Made In Cameroon : Beyond Slogans!

A growing awareness to enhance the local industry as the world keeps unfolding with its unpredictable realities has been welcome by many in Cameroon. Since the financial crisis in 2008 and the recent outbreak of the Covid-19 pandemic as well as the ongoing war between Russia and Ukraine, calls for made in Cameroon brands are ever increasing. Some even talk about the issue as if they have suddenly discovered that the country houses a gamut of rich top and subsoils.     
However, if the country is being caught off guard today as far as the development and growth of the local industry is concerned, it is not because the efforts to promote local made products have been lacking. Rather, the problem can be laid at the door step of numerous slogans that have remained white paper tigers with little or no follow up at various levels. For instance, who will say coffee, cocoa, rice, banana, rubber, and sugar production as cash-crops in Cameroon is new. While sugar has a processing mill like in Bandjock thanks to foreign partnership, the other cash-crops have either witnessed a decline in production or suffered total neglect because farmers either grow too old to continue with the plantations or their produce simply lacked a profitable market. The difficulty in getting farm inputs due to high cost all point to the cruel absence of efforts to ensure the production chain.     
Yet, on a regular bases, events keep repeating themselves albeit slightly different, but with clear signs that the fundamental solutions to the challenges that the country faces are at home and not abroad.   In 2008, a global financial crisis rocked the world. They resulted from bad seeds planted during years of rock-bottom interest rates and loose lending standards that led to a housing price bubble in the United States of America. Countries across the world trembled, Cameroon inclusive. Two years later and taking advantage of the 50th anniversary of the independence and Unification of Cameroon which coincided with most African countries, President Paul Biya convened the Yaounde International Conference from 17-19 May 2010. One of its landmark declarations was that; “The ongoing African renaissance should be accompanied notably by the development of food crops. Africa should no longer import food to eat; it should, if necessary, temporarily protect its agriculture.” The African Union endorsed the position at its next General Assembly in Addis Ababa, Ethiopia. Such a position raised much hope in Cameroon and elsewhere that industrialisation could take a more aggressive form on the Continent thereby making provisions for farmers to earn better dividends from their produce thanks to an improvement in the value chain around their raw material.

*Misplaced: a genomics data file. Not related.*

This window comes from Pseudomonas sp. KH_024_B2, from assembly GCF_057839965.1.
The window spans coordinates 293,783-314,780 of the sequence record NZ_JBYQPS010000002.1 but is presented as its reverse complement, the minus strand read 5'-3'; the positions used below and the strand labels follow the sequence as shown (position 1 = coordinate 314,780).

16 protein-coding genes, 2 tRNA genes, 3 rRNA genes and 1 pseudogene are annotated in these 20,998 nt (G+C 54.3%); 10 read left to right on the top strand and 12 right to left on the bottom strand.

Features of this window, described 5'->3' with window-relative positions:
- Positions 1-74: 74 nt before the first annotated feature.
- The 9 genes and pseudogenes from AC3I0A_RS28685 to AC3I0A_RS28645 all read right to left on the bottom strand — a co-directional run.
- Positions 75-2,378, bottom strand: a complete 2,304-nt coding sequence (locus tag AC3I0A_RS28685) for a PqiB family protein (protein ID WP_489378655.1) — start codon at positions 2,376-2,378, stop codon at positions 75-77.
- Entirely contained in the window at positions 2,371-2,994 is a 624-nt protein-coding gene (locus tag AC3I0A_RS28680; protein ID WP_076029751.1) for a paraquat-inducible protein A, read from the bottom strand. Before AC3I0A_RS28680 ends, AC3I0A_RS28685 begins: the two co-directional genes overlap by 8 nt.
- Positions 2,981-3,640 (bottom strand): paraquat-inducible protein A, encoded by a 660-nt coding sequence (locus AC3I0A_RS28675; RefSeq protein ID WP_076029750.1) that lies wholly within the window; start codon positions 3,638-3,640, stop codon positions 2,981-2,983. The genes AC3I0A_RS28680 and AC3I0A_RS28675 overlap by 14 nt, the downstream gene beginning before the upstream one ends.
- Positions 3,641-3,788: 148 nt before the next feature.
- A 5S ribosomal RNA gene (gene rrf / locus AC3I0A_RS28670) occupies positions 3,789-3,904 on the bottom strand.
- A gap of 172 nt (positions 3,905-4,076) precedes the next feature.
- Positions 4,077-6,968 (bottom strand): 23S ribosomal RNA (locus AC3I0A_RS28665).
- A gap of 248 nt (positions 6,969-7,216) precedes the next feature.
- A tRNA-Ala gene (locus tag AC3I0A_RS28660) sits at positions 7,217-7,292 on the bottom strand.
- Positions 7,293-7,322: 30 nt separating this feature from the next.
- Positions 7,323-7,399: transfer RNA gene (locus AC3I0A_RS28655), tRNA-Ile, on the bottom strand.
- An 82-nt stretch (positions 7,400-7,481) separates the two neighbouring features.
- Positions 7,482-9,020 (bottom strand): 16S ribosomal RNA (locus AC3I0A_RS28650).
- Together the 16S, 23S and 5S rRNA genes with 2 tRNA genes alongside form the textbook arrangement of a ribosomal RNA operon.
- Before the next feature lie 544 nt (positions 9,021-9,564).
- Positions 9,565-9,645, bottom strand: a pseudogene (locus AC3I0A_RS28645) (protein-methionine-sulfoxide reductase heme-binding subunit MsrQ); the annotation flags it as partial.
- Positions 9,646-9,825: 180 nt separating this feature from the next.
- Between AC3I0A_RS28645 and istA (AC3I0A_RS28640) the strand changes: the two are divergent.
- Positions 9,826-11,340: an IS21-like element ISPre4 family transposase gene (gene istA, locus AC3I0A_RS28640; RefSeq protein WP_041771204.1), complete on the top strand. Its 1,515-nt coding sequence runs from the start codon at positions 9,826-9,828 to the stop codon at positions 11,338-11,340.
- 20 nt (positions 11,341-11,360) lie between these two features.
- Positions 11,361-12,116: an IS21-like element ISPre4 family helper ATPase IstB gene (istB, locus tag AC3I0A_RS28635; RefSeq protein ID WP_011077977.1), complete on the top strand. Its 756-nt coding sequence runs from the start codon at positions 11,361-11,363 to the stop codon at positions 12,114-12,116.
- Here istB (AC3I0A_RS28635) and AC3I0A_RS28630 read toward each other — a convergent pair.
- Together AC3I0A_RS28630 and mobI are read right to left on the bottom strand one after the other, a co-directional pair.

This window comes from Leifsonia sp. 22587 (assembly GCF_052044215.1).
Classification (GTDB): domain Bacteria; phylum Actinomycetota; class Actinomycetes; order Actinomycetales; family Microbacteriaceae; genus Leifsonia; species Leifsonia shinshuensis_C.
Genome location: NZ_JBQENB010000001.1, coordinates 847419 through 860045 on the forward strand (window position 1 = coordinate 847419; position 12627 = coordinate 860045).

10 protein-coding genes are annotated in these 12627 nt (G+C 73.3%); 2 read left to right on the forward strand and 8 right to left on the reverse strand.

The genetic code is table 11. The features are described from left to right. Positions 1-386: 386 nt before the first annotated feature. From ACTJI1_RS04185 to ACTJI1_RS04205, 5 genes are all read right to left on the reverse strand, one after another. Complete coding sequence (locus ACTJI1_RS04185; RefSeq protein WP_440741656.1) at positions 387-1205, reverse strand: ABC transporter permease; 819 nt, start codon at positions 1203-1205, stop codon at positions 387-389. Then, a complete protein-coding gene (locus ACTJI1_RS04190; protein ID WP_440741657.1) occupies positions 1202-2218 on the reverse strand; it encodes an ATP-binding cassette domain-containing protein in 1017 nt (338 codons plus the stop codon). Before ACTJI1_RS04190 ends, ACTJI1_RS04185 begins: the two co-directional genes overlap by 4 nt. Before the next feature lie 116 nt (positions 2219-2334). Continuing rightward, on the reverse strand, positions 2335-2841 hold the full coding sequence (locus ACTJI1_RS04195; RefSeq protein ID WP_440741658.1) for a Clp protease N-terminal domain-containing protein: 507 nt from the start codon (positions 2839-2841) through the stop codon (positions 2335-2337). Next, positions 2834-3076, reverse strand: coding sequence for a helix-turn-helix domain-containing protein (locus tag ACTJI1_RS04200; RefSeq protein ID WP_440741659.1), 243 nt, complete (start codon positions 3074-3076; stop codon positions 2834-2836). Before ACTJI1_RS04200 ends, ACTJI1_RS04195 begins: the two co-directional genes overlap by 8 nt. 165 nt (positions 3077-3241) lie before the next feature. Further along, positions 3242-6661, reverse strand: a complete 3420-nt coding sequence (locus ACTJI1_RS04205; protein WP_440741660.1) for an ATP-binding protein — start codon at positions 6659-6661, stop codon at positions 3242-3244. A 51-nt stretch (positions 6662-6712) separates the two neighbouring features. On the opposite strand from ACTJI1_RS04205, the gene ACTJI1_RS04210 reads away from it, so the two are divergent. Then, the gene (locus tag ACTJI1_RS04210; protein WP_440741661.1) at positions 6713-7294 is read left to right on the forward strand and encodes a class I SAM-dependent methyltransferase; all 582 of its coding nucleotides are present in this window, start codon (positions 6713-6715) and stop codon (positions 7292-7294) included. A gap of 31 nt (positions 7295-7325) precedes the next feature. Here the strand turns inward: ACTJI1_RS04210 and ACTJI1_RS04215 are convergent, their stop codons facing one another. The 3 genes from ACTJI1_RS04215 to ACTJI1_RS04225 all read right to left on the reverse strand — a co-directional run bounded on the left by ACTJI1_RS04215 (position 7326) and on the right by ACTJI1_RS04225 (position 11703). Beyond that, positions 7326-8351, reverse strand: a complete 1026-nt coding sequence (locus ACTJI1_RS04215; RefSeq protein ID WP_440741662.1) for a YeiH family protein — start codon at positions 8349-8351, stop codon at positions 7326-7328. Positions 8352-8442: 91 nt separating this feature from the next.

A decade after, the outcome is everyone`s guess. A global Coronavirus pandemic (Covid-19) caused by severe acute respiratory syndrome coronavirus 2 (SARS-Cov-2) identified in December 2019 in Wuhan, China had to cripple movement across the world. Countries blocked their boarders for safety reasons and most nations had to depend on their own resources to survive. As the world gradually wakes up to the harsh health and economic realities of Covid-19, a war has erupted between Russia and Ukraine, leading to other hard economic choices. People now know that the wheat and flour they used in baking break mostly came from Ukraine. Combined with Covid-19 hardships, prices of every basic commodity are skyrocketing. The cost of building material is going up. And to wrap it all, money has remained the scarce commodity that it has always been. You can give it any economic term that you want! But people are getting conscious of the importance of consuming locally made goods even if such goods remain scare.    
It is now downing on everyone that local solutions to the daily challenges faced by citizens must be given priority. That does not only mean talking about made in Cameroon, but looking at the quantity and quality of what is produced in the country. In addition, it also means ensuring long-term production of whatever goods are processed in the country, combating problems of post-harvest losses and taking steps to meet local demands while being capable of conquering foreign markets. That could in a way be referring to the...

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